Tuesday, October 19, 2004
What is the real issue this election?
I am not alone at being nervous.
In the Opinion Journal today, they run an article that shows the nervousness in people is just not me.
We've all met lifelong Democrats who quietly admit they support Mr. Bush this year, and the polls now appear to be opening up in the president's favor. The first sign that many would-be Democratic voters are hoping for a Bush victory probably came in New Jersey. Al Gore won the Garden State by nearly 16 points in 2000, and this year Mr. Kerry leads it by 20 points on when voters are asked who'd do a better job on education, job creation and other domestic issues. But because the issue of national security is on the table, the Democrat's lead in many polls has been in single digits, and several polls have shown a tie race. Republicans are so confident that the state is now in play, Mr. Bush spent yesterday campaigning there.
The president is looking for voters like Carol Del Tufo, a middle-aged teacher and lifelong Democrat. "Look, I'm voting for Bush," she told Washington Post reporter Michael Powell in Holmdel, N.J., last week. "He's very strong, and there's no 'maybe' in his voice." Her neighbor's husband was one of the 700 New Jersey residents murdered in the Sept. 11 attacks. "It was so scary," she said. "I've got kids. I don't want another attack."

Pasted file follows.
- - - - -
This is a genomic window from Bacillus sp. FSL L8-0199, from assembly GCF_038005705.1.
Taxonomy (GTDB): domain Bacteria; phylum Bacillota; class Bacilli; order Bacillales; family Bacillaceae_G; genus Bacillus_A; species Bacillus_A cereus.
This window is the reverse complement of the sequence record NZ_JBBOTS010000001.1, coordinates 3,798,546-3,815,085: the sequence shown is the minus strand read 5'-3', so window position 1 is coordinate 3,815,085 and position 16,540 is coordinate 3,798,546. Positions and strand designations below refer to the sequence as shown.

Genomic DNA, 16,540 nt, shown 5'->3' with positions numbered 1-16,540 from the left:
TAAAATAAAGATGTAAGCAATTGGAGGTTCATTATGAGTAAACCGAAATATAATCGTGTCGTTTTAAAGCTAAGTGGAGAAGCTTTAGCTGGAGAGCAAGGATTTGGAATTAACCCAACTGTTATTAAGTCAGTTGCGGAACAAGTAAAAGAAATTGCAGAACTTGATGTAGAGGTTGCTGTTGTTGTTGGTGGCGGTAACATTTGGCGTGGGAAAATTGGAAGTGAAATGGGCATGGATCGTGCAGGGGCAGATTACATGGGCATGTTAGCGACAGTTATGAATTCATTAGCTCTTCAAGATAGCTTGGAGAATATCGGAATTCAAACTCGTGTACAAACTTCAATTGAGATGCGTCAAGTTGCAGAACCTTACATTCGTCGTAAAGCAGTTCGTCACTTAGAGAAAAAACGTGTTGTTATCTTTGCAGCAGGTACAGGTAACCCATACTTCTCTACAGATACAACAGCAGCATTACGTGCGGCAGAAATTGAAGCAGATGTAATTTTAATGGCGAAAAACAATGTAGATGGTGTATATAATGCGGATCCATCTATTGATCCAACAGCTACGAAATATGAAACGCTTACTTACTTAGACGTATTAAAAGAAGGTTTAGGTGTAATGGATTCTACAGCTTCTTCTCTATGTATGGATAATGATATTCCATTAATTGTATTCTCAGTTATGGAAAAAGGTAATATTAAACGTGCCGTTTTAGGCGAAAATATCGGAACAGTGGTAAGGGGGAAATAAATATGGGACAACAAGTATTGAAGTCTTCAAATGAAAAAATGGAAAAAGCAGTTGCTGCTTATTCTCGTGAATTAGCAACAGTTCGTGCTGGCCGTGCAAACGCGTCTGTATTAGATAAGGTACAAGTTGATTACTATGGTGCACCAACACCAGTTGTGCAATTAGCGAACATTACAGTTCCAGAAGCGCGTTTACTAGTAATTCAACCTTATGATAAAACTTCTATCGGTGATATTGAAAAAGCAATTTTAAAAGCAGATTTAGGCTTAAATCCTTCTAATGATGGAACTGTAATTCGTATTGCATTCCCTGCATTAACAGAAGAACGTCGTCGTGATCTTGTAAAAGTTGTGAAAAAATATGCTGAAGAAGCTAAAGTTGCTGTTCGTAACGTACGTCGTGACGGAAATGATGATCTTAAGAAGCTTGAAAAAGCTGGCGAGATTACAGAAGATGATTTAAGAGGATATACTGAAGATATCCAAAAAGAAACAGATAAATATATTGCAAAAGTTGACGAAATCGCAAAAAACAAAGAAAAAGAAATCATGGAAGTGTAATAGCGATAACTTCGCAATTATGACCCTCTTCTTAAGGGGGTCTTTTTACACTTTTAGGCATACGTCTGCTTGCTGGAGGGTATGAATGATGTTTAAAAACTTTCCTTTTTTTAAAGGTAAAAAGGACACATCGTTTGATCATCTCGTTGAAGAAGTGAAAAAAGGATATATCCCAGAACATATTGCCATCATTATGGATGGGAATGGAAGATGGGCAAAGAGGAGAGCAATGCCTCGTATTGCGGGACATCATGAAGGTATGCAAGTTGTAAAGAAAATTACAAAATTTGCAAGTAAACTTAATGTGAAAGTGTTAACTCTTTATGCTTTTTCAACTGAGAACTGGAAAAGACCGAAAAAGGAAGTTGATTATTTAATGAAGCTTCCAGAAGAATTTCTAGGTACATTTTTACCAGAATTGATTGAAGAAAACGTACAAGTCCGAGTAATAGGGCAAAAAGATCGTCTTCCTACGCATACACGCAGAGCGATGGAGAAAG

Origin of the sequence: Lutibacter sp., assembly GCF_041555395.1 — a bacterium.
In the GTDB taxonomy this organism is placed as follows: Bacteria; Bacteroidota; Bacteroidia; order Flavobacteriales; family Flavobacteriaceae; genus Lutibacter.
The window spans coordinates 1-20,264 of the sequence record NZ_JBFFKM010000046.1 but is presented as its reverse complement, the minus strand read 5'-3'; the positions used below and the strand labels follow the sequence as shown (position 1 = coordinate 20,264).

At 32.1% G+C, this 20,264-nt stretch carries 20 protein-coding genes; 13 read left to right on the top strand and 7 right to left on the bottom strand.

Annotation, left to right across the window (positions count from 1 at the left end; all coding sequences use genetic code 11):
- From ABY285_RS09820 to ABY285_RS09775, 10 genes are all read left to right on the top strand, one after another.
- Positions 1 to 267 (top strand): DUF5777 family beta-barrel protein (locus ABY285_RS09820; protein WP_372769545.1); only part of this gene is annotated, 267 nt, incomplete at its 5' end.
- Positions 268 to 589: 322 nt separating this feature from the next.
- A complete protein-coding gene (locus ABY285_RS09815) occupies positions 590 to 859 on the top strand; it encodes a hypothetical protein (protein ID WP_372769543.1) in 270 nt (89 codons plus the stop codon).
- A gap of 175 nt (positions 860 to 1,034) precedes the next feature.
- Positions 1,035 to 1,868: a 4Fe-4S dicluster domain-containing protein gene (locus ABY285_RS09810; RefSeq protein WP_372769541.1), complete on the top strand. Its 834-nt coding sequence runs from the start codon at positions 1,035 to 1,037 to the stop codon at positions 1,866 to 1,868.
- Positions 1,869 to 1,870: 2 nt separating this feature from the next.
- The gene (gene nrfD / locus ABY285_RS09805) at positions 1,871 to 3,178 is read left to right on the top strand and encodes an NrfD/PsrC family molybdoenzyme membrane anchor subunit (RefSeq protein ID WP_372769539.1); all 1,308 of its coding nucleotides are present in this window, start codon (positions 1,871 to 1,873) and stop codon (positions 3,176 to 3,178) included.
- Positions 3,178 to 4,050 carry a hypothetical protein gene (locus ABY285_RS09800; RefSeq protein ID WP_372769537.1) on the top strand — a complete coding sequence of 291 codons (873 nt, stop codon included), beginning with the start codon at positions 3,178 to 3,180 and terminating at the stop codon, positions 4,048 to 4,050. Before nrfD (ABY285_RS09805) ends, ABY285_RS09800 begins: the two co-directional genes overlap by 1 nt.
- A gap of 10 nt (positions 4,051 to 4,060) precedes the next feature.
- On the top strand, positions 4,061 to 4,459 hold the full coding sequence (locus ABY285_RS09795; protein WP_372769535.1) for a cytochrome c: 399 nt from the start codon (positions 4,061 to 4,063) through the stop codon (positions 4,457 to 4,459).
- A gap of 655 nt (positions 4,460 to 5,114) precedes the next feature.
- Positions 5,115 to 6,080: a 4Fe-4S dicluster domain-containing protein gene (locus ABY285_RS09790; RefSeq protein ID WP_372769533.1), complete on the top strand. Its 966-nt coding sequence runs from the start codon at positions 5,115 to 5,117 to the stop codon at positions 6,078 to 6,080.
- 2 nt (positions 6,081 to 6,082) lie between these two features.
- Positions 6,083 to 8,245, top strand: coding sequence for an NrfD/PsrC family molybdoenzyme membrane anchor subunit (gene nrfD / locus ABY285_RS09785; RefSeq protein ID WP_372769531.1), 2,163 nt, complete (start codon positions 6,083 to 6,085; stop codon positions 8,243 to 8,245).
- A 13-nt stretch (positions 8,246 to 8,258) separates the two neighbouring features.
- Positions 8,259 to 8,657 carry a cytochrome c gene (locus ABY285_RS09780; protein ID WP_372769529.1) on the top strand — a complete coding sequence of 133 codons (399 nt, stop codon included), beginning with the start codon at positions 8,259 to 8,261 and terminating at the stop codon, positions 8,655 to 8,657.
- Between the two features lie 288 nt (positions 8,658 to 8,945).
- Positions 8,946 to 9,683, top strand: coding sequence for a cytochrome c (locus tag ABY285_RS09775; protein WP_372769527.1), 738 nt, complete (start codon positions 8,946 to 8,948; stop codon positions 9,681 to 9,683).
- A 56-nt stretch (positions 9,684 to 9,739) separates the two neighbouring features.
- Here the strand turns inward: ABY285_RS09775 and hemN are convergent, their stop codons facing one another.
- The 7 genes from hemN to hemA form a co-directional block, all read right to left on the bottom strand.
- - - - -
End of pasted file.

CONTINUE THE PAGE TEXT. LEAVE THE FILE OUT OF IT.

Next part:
The same sentiment can be found in other swing states. Sue Crawley, a social worker who works in Florida placing foster children for adoption, told the Associated Press that she's supporting Mr. Bush because of the threat of another terrorist attack. "I think he's doing the best he can with what he walked into and what he needs to accomplish here. You know sometimes you just can't do it in four years."
These voters aren't alone. A recent AP poll shows that 55% of Americans rank national security as paramount in this election, up from 43% in April. If this election were a referendum on jobs, health care or education, Mr. Kerry would probably be in better shape. So it is not good news for the Democrat that as voters have started paying more attention to this race over the past couple of months, they've increasingly come to see it as a referendum on national security policy.
The question really becomes: Can a man who's made it his professional career to be anti-war, anti-military, and anti-defense lead us in a time of war?
My answer will be, has to be, a resounding NO!!!!!